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    Guys recmmoned a basic oops concept


    guys please recommend me a good and easiest book for learning oops concepts with sample examples ...


    that makes me to get a deep knowledge + help me in learning in any programming languages(c# + any other) in future ...


    pls don't ignore guys , as oops concepts plays vital role in almost every programming side , help me :)
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    http://en.wikipedia.org/wiki/Royal_Road:
    Euclid is said to have replied to King Ptolemy's request for an easier way of learning mathematics that "there is no Royal Road to geometry," following Proclus.
    IOW, it requires effort on your part. It requires no less effort on anybody's part, regardless of how elevated a position they hold. We are all equal in this respect.

    When Borland's flagship product, Turbo Pascal, progressed to Object Pascal, Jeff Duntemann authored a booklet that accompanied that product which explained OOP. Unfortunately, that booklet is very difficult to find anymore. Which is a shame, because it described the functionality of a Virtual Method Table (VMT) better than anything I have read since then.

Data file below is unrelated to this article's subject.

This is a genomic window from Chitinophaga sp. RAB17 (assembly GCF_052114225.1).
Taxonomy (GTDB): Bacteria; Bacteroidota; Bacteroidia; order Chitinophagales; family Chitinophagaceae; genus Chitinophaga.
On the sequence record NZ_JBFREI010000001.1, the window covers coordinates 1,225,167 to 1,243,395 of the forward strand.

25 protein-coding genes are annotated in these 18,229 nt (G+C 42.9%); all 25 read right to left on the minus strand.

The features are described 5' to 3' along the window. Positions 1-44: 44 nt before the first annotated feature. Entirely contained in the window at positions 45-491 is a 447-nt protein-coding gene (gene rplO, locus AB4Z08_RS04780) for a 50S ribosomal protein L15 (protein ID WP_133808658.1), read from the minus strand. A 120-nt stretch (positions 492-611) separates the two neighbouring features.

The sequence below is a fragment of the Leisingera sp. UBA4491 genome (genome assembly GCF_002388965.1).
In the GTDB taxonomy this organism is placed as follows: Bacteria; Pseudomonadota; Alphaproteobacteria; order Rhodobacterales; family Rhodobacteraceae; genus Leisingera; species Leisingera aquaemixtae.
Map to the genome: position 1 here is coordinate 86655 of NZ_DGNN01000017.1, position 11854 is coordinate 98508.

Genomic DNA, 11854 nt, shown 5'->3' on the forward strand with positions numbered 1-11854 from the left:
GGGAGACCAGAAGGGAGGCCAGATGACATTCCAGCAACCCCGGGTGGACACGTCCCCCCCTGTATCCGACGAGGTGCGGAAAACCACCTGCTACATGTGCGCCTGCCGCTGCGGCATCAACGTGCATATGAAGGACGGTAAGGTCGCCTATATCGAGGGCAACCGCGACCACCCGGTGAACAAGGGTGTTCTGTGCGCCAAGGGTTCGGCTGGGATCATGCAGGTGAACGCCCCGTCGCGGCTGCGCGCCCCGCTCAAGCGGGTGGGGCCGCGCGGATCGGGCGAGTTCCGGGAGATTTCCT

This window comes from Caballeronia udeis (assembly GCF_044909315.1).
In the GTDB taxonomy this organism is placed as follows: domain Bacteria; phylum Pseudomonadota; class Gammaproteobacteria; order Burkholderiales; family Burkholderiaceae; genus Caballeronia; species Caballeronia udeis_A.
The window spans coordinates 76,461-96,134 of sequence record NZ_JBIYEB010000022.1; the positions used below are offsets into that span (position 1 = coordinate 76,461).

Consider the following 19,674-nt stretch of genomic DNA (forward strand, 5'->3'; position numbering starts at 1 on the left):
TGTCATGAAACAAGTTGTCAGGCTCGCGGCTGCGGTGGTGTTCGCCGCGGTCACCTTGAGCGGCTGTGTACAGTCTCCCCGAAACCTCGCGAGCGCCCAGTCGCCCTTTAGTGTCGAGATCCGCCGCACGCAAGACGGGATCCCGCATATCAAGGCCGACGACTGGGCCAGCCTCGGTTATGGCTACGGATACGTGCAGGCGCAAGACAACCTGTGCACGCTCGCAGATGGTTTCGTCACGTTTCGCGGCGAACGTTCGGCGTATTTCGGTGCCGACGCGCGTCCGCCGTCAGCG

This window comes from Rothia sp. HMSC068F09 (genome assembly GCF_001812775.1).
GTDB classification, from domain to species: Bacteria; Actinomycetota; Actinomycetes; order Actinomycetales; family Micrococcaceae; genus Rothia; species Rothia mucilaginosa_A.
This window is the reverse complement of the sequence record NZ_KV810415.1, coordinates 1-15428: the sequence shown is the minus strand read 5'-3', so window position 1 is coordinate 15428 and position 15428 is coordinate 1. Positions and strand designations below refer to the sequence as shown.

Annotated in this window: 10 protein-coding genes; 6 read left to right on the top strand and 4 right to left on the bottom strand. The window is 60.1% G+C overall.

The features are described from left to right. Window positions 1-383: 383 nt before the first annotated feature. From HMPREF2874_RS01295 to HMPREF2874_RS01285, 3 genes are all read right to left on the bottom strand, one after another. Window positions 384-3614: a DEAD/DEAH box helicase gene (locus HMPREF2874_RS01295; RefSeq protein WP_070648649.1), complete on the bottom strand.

Read what your current textbook tells you. Try to understand it. Then come back with specific questions.

    Here is a basic idea to start with. An object exists and it does something. You have no idea how it does what it does. All you know is what it does. What information it needs from you and what information it will give to you. All else is hidden from you.

    Next, there is another object. It is in some ways similar to that first object, but with differences. What new information does it need from you? What new information will it give you?

    That is a starting point.
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    You would do worse that to read this, then explore the links, references and further reading suggested within.

    A language agnostic book on OOP specifically is perhaps of limited value, and you should first address OOD (object oriented design ) which by its level of abstraction is of course language independent. OOD leads naturally enough to OOP, and indeed leads to better OOP (as does any level of design before hacking code).

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